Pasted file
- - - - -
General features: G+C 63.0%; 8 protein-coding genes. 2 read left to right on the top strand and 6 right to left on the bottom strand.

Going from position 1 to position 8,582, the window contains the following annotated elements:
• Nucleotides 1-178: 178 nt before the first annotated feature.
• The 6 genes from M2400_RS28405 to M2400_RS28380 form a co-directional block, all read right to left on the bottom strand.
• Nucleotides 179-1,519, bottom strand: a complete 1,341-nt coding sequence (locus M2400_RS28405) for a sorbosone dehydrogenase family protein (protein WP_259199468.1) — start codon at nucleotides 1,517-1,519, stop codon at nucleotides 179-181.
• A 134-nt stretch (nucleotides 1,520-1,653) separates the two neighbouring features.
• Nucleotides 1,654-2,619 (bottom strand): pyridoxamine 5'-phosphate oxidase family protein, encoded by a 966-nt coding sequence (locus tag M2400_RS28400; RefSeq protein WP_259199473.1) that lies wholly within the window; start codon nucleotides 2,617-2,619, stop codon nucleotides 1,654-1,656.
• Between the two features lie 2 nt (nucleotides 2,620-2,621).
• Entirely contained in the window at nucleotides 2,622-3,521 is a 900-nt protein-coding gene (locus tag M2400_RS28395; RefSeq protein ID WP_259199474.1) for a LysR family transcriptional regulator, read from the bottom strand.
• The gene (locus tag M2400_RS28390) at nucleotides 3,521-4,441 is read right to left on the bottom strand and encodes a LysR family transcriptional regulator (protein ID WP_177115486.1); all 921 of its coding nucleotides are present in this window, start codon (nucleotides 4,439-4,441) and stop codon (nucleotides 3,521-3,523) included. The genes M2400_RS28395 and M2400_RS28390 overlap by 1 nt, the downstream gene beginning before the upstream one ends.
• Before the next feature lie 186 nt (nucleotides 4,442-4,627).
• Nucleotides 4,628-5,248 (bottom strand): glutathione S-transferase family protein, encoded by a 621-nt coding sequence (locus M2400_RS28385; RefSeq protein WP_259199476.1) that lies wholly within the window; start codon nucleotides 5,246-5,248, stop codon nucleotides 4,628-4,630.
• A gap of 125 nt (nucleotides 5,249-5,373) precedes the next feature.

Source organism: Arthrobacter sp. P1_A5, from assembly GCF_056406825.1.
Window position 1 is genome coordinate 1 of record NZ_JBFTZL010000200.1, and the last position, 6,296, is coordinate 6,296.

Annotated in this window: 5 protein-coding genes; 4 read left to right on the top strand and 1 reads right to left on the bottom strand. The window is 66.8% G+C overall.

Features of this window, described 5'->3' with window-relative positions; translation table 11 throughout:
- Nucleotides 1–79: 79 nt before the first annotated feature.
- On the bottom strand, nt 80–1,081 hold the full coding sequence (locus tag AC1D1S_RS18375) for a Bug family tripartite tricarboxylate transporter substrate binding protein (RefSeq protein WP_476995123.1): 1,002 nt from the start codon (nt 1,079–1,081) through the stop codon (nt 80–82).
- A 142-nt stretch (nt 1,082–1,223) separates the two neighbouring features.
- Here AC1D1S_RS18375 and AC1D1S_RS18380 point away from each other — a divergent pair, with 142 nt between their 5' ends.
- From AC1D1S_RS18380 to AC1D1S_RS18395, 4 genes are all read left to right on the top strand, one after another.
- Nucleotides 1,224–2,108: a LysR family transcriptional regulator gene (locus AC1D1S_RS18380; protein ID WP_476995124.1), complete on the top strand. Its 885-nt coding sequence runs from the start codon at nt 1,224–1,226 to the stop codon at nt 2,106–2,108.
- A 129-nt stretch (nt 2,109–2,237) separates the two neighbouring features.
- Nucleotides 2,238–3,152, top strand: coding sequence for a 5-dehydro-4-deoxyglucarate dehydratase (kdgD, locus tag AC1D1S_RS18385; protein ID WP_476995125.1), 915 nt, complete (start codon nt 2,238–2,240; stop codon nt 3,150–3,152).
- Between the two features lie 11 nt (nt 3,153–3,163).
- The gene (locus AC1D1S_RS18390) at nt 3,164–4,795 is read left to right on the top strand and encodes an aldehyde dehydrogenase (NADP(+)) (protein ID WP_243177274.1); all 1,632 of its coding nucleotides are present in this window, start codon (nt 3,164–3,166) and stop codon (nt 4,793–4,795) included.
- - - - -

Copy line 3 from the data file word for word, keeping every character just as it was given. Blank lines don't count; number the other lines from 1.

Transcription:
• Nucleotides 1-178: 178 nt before the first annotated feature.